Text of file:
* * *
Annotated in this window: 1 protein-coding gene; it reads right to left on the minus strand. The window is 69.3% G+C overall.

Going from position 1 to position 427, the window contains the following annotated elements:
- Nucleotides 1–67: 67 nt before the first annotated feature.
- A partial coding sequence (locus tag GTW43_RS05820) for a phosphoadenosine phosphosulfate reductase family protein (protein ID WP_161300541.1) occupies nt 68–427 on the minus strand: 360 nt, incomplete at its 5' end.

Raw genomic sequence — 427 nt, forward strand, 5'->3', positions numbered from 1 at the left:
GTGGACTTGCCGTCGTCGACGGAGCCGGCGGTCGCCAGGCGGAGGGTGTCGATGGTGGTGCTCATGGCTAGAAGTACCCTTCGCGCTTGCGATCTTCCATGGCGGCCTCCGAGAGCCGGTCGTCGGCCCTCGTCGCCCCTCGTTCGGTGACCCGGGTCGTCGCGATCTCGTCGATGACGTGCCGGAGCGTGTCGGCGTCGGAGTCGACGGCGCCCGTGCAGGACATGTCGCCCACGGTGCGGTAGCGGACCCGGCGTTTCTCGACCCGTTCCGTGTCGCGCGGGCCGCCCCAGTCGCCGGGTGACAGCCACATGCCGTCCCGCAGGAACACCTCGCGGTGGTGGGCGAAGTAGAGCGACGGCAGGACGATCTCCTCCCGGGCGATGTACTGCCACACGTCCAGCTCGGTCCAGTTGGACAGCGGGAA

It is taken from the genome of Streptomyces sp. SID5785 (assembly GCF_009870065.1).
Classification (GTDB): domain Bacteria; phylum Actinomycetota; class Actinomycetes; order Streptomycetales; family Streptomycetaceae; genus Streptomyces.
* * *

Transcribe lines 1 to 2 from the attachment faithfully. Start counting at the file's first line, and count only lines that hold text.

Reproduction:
Annotated in this window: 1 protein-coding gene; it reads right to left on the minus strand. The window is 69.3% G+C overall.

Going from position 1 to position 427, the window contains the following annotated elements: